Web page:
The following is an incredible piece by a wonderful woman I met this week (one of many wonderful men and women I met at a conference I attended). Each day, I am amazed at how awesome, how giving, how compassionate so many of the families impacted by autism are (and that includes the family member on the spectrum--awesome, giving, compassionate). They and their family members with autism should be celebrated, appreciated, and applauded for getting up each day and moving forward, working harder, giving a little more.
I’m the Parent….
by Tanya Gonzales
I’m the parent of a beautiful young boy with Autism. So often I find myself thinking what it means to be the parent of a special needs child and the feelings I often wish I could scream from the roof tops. I have captured some of them here and share them as a way of hopefully building understanding, for I’m the parent of a special needs child.
Teachers, I’m the parent of a special needs child and I know that as a special needs teacher, you face many challenges in the class room, I know this because I’m the parent. Sometimes I wish you would be as quick to tell me about his victories as you are about his problem behaviors. I long for the day you can’t wait to tell me about something he has accomplished and that you would realize how bad I need to hear that, because I’m the parent. The parent who mourns lost dreams and wonders if my child will be able to accomplish even just the basics, and live a fulfilling life. The next time you say to me in disgust that “he was in time out most of the day and just out of control” please take a moment and remember, I’m the parent, and a few kind words, or a gentler approach would be much appreciated. Please also know that I will always have concern for his safety, want the best education, advocate on his behalf, and will not make apologies if, while I am caring for my son, I use a strong tone, stand my ground, or fight for what my son is entitled to because I’m the parent of a child who cannot do this for himself.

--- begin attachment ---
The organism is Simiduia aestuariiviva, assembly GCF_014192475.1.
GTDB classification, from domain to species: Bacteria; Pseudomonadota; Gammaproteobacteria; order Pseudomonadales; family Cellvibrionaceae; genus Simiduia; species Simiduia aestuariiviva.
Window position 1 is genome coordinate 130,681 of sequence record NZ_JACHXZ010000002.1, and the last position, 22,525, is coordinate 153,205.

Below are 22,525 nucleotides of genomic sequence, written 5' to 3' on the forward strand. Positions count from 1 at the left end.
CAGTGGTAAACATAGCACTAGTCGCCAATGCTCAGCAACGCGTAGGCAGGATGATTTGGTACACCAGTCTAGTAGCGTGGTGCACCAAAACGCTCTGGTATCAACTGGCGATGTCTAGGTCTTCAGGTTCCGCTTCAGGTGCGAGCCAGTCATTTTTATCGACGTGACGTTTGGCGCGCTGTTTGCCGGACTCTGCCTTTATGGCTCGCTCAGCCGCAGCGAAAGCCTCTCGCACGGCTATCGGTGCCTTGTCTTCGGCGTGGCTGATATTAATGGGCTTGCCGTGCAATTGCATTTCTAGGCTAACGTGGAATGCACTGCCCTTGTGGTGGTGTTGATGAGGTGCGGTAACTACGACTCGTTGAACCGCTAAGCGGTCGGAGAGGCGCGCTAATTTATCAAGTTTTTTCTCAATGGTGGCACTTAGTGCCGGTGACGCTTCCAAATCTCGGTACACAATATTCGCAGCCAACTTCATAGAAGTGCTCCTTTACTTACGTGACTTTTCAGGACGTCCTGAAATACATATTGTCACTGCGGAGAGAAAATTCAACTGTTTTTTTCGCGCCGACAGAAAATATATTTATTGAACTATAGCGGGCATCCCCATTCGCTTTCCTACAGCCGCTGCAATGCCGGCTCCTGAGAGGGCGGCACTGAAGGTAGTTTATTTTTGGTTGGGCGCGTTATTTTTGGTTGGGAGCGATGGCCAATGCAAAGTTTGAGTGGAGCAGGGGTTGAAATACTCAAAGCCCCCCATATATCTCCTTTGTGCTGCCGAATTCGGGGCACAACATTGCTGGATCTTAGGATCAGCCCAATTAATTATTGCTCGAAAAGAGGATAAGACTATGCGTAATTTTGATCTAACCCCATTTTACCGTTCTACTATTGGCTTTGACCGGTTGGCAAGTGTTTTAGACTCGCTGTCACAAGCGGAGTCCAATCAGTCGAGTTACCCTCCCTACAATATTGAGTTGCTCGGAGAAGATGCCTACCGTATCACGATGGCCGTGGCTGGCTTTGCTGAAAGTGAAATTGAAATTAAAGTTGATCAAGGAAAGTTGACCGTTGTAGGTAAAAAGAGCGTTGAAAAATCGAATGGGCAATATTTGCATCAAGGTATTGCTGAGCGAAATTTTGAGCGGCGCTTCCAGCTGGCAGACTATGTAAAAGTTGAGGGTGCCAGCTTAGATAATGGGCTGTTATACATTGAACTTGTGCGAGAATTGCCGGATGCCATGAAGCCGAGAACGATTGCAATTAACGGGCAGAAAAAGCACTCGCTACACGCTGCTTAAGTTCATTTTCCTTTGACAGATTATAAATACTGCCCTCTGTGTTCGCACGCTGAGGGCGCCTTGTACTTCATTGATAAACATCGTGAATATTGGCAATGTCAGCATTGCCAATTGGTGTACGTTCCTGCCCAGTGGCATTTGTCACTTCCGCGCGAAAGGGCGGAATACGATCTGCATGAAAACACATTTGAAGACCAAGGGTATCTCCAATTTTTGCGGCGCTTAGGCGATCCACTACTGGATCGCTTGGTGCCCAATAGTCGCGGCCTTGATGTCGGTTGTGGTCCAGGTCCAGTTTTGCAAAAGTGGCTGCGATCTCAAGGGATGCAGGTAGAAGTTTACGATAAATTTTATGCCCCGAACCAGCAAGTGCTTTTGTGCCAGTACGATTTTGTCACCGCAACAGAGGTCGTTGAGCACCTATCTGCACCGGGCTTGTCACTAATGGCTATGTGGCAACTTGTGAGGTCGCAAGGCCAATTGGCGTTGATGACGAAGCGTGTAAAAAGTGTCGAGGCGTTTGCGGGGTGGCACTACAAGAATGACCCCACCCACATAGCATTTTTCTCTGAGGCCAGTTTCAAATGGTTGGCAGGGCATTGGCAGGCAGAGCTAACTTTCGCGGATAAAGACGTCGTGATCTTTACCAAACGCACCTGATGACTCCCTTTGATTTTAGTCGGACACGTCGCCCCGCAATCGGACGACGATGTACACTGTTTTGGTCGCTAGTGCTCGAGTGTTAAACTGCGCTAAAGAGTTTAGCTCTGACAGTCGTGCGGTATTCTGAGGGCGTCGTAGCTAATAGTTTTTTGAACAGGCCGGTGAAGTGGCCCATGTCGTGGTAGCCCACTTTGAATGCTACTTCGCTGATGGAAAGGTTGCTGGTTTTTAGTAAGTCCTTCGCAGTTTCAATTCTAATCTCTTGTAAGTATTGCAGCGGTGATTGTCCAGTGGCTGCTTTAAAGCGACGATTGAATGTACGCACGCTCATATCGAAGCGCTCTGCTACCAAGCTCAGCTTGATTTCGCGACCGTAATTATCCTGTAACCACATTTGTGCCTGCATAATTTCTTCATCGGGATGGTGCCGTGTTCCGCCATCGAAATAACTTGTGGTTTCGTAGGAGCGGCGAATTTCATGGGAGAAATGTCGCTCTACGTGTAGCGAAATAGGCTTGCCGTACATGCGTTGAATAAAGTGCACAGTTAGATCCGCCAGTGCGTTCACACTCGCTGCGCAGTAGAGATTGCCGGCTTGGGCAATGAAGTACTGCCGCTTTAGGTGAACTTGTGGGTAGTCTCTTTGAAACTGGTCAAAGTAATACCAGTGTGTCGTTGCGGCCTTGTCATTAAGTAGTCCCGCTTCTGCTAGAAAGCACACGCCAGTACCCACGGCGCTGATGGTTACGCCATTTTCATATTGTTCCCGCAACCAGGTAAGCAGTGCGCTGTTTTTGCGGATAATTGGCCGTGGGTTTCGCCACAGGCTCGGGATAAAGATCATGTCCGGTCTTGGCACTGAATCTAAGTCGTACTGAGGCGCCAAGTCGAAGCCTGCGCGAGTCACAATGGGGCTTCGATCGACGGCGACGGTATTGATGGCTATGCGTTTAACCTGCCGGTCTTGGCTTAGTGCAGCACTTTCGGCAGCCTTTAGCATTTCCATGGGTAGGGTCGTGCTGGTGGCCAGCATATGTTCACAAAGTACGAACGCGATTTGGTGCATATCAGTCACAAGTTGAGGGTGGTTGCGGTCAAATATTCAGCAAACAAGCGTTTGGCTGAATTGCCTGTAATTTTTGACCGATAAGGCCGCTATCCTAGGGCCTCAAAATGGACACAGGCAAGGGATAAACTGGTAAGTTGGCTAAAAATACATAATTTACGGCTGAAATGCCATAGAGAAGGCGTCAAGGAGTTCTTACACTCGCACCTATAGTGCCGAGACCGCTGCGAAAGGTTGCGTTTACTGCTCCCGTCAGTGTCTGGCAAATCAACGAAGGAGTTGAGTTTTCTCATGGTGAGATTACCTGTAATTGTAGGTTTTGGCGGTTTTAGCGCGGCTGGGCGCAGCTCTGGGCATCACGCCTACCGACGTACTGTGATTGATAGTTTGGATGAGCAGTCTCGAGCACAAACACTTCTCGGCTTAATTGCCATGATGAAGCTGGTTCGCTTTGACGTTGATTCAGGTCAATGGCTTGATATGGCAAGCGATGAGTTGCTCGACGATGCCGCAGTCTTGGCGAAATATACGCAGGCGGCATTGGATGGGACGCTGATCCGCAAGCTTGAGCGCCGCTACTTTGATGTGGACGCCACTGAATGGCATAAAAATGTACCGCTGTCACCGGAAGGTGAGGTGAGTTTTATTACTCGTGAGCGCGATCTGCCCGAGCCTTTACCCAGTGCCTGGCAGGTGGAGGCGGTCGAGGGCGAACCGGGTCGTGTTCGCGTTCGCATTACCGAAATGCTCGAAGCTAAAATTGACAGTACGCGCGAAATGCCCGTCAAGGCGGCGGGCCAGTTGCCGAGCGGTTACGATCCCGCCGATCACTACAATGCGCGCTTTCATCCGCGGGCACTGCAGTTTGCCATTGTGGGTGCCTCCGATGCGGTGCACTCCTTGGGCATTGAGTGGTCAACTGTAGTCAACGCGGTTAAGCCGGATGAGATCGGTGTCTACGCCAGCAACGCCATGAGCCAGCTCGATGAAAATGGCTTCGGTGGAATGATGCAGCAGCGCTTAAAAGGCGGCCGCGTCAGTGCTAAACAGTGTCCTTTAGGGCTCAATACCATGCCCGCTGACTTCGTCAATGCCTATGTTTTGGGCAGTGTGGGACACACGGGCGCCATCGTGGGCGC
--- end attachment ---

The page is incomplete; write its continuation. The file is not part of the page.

Strangers, as you stare and wonder why I can’t control my child or if he’s a spoiled brat. I wish that you would just know, I’m not a bad mother, my son is not a spoiled brat, I’m the parent. I’m the parent of a child who sometimes can’t handle his environment, has a hard time waiting, is over stimulated, or is just trying to process all that is going on. Instead of staring, offer a hand, or just a simple act of kindness, a smile, a wish for a better day. I’m not a bad mother, I’m the parent of a beautiful child who blesses me in more ways than your staring, judge mental eyes will ever know.
Friends, most of you know me as an outgoing, some say strong, independent, no nonsense woman and most of the time that is true but please also remember, I’m the parent of a child who has needs that sometimes drain me but mostly break my heart. I’m often filled with questions, “what will happen to Jordan if something happens to me”, “will he drive? Love? Marry? live on his own? have a seizure and hurt himself?” “will he eat regular food? have I been a good mom? have I done enough?” Sometimes I am so overwhelmed it’s all I can do to get out of bed but I must, for I’m the parent. Please understand that like Jordan, I can’t always cope with my feelings and at these times please know that sometimes I need space, sometimes a strong shoulder and listening ear, sometimes a cheerleader to tell me to keep going. Sometimes I just need you to know that underneath the silliness, the sometimes false bravado, the “life of the party” mentality, I’m the parent of a child with special needs.
And my dearest Jordan, you are a child who constantly amazes, inspires, and enlightens me in ways that I can’t always articulate. Each time you touch, hug or kiss me, look at me with those beautiful big eyes, lay your long arm, with man like hands around my shoulder, I thank God that I’m the parent. The parent that gets to brag to all my friends about your genius qualities. I’m the parent that gets to laugh every day, see your face light up every day when I pick you up from school, and know soul deep love that overwhelms me and fills me with the greatest joy. Aaah yes, I’m the parent.
Sharing and Cooperation - by Dana Reinecke, PhD, BCBA-D Sharing and cooperative play are among the most difficult skills for children to learn, whether or not they have a diagnose...
1 day ago